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The quality of medical care, behavioral risk factors, and longevity growth

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  • Frank Lichtenberg

Abstract

The rate of increase of longevity has varied considerably across U.S. states since 1991. This paper examines the effect of the quality of medical care, behavioral risk factors (obesity, smoking, and AIDS incidence), and other variables (education, income, and health insurance coverage) on life expectancy and medical expenditure using longitudinal state-level data. We examine the effects of three different measures of the quality of medical care. The first is the average quality of diagnostic imaging procedures, defined as the fraction of procedures that are advanced procedures. The second is the average quality of practicing physicians, defined as the fraction of physicians that were trained at top-ranked medical schools. The third is the mean vintage (FDA approval year) of outpatient and inpatient prescription drugs. Life expectancy increased more rapidly in states where (1) the fraction of Medicare diagnostic imaging procedures that were advanced procedures increased more rapidly; (2) the vintage of self- and provider-administered drugs increased more rapidly; and (3) the quality of medical schools previously attended by physicians increased more rapidly. States with larger increases in the quality of diagnostic procedures, drugs, and physicians did not have larger increases in per capita medical expenditure.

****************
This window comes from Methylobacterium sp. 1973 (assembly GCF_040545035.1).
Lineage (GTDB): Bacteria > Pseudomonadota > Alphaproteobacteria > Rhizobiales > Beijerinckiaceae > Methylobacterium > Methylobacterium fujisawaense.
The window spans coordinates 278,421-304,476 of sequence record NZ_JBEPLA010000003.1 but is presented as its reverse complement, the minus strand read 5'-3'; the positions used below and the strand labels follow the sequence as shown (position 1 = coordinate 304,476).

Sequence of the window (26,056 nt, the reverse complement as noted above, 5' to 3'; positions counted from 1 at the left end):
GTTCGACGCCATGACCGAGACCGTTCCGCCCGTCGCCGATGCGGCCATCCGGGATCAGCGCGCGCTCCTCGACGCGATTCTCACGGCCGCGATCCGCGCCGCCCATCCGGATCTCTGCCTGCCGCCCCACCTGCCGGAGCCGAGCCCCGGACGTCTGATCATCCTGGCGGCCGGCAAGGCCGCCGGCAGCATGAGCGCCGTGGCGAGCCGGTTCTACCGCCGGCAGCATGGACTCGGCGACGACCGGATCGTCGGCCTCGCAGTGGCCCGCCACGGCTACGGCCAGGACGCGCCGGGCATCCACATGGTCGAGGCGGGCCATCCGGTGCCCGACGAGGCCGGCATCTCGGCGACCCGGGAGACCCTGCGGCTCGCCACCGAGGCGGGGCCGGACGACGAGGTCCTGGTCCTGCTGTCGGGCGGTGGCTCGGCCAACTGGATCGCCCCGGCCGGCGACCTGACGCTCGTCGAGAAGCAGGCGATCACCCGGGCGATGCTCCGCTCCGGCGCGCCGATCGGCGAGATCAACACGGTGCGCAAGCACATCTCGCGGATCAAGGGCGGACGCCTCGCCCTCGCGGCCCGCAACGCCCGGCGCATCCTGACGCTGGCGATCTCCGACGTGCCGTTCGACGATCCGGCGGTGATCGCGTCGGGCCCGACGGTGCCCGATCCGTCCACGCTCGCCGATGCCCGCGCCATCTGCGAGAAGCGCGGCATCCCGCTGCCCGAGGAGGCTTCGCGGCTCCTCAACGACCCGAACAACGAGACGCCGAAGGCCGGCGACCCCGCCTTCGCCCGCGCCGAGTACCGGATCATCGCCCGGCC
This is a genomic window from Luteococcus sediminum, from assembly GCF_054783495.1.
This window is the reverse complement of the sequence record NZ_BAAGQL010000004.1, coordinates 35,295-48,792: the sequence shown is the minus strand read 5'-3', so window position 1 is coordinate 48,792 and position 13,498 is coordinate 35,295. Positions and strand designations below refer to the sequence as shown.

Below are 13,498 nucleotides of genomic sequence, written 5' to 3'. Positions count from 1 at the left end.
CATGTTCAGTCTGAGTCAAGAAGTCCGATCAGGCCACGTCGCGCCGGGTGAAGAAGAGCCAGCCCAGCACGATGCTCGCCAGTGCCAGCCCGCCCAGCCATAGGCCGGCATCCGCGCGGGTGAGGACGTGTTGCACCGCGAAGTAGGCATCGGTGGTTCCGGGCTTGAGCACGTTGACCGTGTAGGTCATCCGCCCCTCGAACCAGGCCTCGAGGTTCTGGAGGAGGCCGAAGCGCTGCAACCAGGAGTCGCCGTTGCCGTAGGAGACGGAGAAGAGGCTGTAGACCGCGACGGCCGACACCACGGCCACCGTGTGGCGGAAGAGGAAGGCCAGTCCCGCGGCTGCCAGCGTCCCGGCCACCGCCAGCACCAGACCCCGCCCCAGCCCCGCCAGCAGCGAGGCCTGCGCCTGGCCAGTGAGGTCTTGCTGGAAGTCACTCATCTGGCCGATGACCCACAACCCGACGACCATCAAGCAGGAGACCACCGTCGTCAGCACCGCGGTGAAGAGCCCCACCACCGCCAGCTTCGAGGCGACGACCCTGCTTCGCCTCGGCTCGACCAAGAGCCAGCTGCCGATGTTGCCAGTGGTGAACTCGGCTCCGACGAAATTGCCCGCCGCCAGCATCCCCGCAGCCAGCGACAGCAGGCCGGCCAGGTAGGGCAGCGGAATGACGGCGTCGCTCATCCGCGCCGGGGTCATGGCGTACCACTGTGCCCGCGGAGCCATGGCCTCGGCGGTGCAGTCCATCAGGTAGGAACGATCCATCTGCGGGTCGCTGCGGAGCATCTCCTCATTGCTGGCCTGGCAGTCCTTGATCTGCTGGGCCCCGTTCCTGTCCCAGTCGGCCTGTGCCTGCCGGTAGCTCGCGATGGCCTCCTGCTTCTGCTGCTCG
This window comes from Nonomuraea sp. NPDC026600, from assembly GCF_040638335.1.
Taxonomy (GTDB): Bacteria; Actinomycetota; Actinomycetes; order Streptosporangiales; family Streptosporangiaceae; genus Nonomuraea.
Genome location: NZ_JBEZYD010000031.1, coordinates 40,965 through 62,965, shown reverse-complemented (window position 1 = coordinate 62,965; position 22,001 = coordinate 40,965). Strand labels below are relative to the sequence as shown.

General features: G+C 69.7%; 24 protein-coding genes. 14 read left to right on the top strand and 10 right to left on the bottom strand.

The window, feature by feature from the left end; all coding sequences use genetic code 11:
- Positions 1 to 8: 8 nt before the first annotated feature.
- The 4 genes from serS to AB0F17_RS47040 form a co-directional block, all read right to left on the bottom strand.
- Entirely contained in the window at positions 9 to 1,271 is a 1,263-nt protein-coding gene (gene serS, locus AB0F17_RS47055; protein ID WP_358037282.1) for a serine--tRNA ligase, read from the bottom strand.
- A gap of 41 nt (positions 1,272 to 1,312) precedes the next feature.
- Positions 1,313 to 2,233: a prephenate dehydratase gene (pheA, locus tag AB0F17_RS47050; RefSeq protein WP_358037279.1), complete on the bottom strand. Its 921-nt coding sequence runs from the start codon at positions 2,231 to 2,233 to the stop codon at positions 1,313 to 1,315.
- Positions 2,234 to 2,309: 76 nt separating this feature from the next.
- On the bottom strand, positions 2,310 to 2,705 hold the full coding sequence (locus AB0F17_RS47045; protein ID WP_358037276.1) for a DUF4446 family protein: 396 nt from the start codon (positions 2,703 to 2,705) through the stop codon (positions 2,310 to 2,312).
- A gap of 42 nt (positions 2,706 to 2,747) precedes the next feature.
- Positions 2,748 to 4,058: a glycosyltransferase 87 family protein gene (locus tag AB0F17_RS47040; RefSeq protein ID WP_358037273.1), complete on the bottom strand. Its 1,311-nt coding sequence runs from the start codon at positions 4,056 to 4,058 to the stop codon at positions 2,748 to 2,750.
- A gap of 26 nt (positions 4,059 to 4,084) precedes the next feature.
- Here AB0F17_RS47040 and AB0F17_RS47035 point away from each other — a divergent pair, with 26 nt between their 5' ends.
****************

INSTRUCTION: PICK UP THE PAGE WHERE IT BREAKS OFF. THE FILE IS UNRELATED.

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  • Frank Lichtenberg, 2011. "The quality of medical care, behavioral risk factors, and longevity growth," International Journal of Health Economics and Management, Springer, vol. 11(1), pages 1-34, March.
  • Handle: RePEc:kap:ijhcfe:v:11:y:2011:i:1:p:1-34
    DOI: 10.1007/s10754-010-9086-y
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    1. Frank R. Lichtenberg, 2014. "Has Medical Innovation Reduced Cancer Mortality?," CESifo Economic Studies, CESifo, vol. 60(1), pages 135-177.
    2. W. Kip Viscusi & Richard J. Zeckhauser, 2015. "Regulating Ambiguous Risks: The Less than Rational Regulation of Pharmaceuticals," The Journal of Legal Studies, University of Chicago Press, vol. 44(S2), pages 387-422.
    3. Carolyn M. Moehling & Gregory T. Niemesh & Melissa A. Thomasson & Jaret Treber, 2020. "Medical education reforms and the origins of the rural physician shortage," Cliometrica, Springer;Cliometric Society (Association Francaise de Cliométrie), vol. 14(2), pages 181-225, May.
    4. Frank R. Lichtenberg, 2015. "Pharmaceutical Innovation, Longevity, and Medical Expenditure in Greece, 1995-2010," International Journal of the Economics of Business, Taylor & Francis Journals, vol. 22(2), pages 277-299, July.
    5. Weiwei Chen & Albert Okunade & Gregory G. Lubiani, 2014. "Quality–Quantity Decomposition Of Income Elasticity Of U.S. Hospital Care Expenditure Using State‐Level Panel Data," Health Economics, John Wiley & Sons, Ltd., vol. 23(11), pages 1340-1352, November.
    6. Frank R. Lichtenberg, 2016. "The Impact of Biomedical Research on U.S. Cancer Mortality: A Bibliometric Analysis," NBER Chapters, in: Measuring and Modeling Health Care Costs, pages 475-504, National Bureau of Economic Research, Inc.